Aladdin is a street-smart, penny-less peasant who lives, along with his monkey side-kick Abu, in the mystical Arabian city of Agrabah. Although he spends most of his day stealing what he needs for food, Aladdin dreams of better things. Those better things stroll into his life when he meets the beautiful and spirited, Princess Jasmine. He falls head over heels in love with her--despite the law that says she can only marry a prince. When Aladdin discovers a magic lamp--which happens to contain perhaps the wildest, nuttiest genie that ever existed--he uses its power to make himself a Prince then heads off to the Sultan's palace to find Princess Jasmine. Things, however, are complicated royally by the Sultan's evil vizier, Jafar, who wants the magic lamp for himself. Hang on to your turban, kids--it's a wild ride from start to finish!
|Scott Weinger||... Aladdin|
|Robin Williams||... Genie|
|Linda Larkin||... Princess Jasmine|
|Jonathan Freeman||... Jafar|
|Gilbert Gottfried||... Iago|
|Douglas Seale||... the Sultan|
|Frank Welker||... Abu|
|Jim Cummings||... Razoul the Chief Guard|
|Brad Kane||... Aladdin's singing voice|
|Lea Salonga||... Jasmine's singing voice|
This is the last movie released that noted lyricist, Howard Ashman (who also wrote the lyrics for The Little Mermaid and Beauty and the Beast), had a hand in before he died of AIDS about half way through writing Aladdin's songs--around 1991. His lyrical contribution consists of "Arabian Nights", "Prince Ali" and "Friend Like Me." Broadway lyricist, Tim Rice, worked with Alan Menken on Aladdin's other two songs, "One Jump Ahead" and "A Whole New World."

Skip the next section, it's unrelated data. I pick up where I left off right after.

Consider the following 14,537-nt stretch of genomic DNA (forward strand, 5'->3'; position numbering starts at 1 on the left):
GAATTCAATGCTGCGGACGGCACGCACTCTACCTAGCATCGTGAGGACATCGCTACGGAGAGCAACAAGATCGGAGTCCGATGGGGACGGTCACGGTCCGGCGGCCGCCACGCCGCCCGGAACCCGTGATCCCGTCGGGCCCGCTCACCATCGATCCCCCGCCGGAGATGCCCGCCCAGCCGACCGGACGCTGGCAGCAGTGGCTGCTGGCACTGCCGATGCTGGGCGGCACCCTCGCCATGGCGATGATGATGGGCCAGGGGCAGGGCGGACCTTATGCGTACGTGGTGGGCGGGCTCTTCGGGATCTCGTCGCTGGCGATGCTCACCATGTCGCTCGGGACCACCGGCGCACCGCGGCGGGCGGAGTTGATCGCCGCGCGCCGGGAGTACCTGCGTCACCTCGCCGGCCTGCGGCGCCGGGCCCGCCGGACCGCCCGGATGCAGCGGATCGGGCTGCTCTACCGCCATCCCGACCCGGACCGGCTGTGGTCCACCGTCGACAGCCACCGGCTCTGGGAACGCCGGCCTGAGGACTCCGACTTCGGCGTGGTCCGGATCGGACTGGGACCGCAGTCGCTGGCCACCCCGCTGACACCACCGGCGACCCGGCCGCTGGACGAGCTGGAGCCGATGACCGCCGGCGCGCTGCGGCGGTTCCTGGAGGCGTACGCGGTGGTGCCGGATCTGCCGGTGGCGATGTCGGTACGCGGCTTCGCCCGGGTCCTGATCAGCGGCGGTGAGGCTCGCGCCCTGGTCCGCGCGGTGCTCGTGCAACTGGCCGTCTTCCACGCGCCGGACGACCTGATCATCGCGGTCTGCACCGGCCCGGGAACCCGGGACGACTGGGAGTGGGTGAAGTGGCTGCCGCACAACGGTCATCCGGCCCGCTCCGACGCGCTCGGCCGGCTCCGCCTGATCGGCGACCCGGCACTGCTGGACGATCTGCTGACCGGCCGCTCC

Aladdin was actually set to be released much earlier than it was but the project was shelved because of the Gulf War. Executives felt that it would definately be a bad idea to an Arab-based movie while there was a major conflict going on between the US and an Arab nation. If the war hadn't broken out, Aladdin might have been a very different film. Before the project was shelved, Aladdin had three close friends (Babkak, Omar and Kassim) with whom he ran around Agrabah with. The story focused more around Aladdin's relationship with them and with his mother than the relationship with Jasmine--who was a very spoiled little princess in this version.
One further note, there have been some comments made that the way the movie is drawn degrades people of Arab descent--for example most ordinary people in the film have exaggerated 'Arab' features while our hero and heroine have features more similar to Caucasians (white people) except their skin is darker. Whether you believe this or not is up to you, but it is interesting to look at the film with those issues in mind.